there should be no problems however tomorrow if you woke up and realised you had no say in the future of the country would you be angry? Politicians quickly tried to bring back the perception of freedom but the damage was already done and people wanted change. With their own actions the freedom fighters of Angolan were able to lay the foundation for the resignation of the then current president Jose Eduardo dos Santos. His reign lasted 38 years. The power of the masses had ignited and pushed change, all that it needed was a spark.
After my enlightening time in Luanda I board my next plane to the southern city of Lubango. Lubango was one of the rebel strongholds from the civil war and its buildings are still poketed by bullet holes. It is high in the mountains so is freezing cold. The first real time I have been exposed to the cold in my whole trip and I have to say its lovely. I come from New Zealand and cold is our thing (even in summer), after 47 degrees in Niger this 10 degrees is lovely. Therefore with my jacket and gloves out of my bag I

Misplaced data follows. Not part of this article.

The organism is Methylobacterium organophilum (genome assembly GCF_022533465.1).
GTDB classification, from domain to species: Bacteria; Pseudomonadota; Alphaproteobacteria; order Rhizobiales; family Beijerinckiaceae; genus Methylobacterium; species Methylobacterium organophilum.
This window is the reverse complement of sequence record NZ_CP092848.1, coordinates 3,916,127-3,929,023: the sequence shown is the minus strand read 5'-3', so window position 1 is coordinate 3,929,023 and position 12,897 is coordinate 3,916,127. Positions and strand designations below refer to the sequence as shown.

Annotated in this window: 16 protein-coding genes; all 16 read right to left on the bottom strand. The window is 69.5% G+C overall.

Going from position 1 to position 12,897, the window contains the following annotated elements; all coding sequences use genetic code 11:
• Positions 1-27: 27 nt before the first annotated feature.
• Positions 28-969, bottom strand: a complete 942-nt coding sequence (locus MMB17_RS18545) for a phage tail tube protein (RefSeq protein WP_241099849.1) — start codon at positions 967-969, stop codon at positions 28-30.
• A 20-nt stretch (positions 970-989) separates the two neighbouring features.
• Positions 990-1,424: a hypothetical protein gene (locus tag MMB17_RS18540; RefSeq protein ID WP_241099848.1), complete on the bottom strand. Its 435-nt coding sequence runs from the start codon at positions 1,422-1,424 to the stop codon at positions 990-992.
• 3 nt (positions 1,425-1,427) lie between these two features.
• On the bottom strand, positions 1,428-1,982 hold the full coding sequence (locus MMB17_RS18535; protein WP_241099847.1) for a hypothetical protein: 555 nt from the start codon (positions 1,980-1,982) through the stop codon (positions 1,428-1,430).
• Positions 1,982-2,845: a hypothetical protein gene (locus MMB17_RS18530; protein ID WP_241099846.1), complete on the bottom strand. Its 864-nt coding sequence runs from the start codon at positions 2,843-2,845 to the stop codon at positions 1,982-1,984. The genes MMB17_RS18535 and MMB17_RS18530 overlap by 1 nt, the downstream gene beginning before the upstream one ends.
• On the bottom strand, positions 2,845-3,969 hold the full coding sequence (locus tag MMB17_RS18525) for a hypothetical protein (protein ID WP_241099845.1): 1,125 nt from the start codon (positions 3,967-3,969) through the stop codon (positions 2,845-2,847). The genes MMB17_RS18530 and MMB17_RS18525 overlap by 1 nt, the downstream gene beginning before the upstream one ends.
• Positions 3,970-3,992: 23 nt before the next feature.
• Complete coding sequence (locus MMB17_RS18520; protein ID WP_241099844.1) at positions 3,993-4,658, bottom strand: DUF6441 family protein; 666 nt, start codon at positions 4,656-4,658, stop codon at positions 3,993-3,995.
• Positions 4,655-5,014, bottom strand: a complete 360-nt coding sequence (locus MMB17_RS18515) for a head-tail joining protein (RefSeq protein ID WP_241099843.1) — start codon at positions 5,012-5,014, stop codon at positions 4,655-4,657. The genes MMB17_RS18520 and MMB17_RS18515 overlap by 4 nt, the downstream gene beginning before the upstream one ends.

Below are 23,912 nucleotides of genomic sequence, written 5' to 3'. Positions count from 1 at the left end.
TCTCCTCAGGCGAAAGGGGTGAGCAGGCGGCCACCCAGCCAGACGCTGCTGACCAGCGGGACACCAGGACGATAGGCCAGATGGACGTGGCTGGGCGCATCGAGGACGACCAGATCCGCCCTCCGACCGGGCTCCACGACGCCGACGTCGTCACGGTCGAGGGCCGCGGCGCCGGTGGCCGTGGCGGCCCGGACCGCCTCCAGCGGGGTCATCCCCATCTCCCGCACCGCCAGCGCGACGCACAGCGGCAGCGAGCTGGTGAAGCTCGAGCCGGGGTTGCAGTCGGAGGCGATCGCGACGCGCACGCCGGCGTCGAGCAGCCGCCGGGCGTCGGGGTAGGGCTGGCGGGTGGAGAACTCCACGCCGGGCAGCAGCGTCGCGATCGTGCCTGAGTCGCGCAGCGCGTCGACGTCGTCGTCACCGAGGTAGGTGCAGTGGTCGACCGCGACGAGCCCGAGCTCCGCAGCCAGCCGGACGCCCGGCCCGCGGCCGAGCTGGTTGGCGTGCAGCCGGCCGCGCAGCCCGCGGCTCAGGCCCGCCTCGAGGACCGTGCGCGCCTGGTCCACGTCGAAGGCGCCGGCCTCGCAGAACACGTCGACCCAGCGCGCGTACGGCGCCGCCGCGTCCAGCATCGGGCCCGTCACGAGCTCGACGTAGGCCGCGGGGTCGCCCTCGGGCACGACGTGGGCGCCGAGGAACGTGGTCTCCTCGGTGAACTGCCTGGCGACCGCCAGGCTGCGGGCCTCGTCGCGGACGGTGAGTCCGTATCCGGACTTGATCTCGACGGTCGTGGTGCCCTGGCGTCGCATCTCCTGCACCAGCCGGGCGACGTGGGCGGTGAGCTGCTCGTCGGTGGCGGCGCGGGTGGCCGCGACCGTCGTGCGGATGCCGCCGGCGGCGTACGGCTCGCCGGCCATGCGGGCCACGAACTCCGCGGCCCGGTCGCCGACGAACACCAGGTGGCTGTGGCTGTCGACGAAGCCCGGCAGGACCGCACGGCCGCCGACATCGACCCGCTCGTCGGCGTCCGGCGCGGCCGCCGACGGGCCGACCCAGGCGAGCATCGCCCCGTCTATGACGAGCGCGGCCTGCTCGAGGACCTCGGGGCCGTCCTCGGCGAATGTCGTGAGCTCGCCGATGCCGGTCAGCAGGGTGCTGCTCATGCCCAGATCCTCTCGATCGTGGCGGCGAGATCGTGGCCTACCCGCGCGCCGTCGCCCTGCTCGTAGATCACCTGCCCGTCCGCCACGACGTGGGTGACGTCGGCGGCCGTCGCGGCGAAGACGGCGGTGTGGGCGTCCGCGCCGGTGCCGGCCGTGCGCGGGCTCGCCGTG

commandeer a taxi for a morning spent in Lubango taking in its stunning scenery. The sights here all revolve around the high mountains that rise straight up from the valley floor to over a thousand meters. The first stop is the Lebe mountains to view the remarkable road up to the pass built to avoid a 5 hour torturous detour. It reminds me of the high mountain roads of Europe but of course we are in Angola. On the way back we make a detour to the Christ redeemer statue next to the Lubango Hollywood sign. The statue has patched up bullet hole marks from the war meaning not even his holiness was safe. Last destination on the agenda is the 1000 meter shear drop of Tundavala. Here you are on top of a monstourous mountain with a straight plummet down to the valley floor. These locations are breathtaking but there is a twinge of sadness as I view them as I am the only person here. Good for me, bad for the locals. Sights like this if they were in other countries would be swamped with people but here I am all alone just me and my Taximan preoccupied
with his newspaper.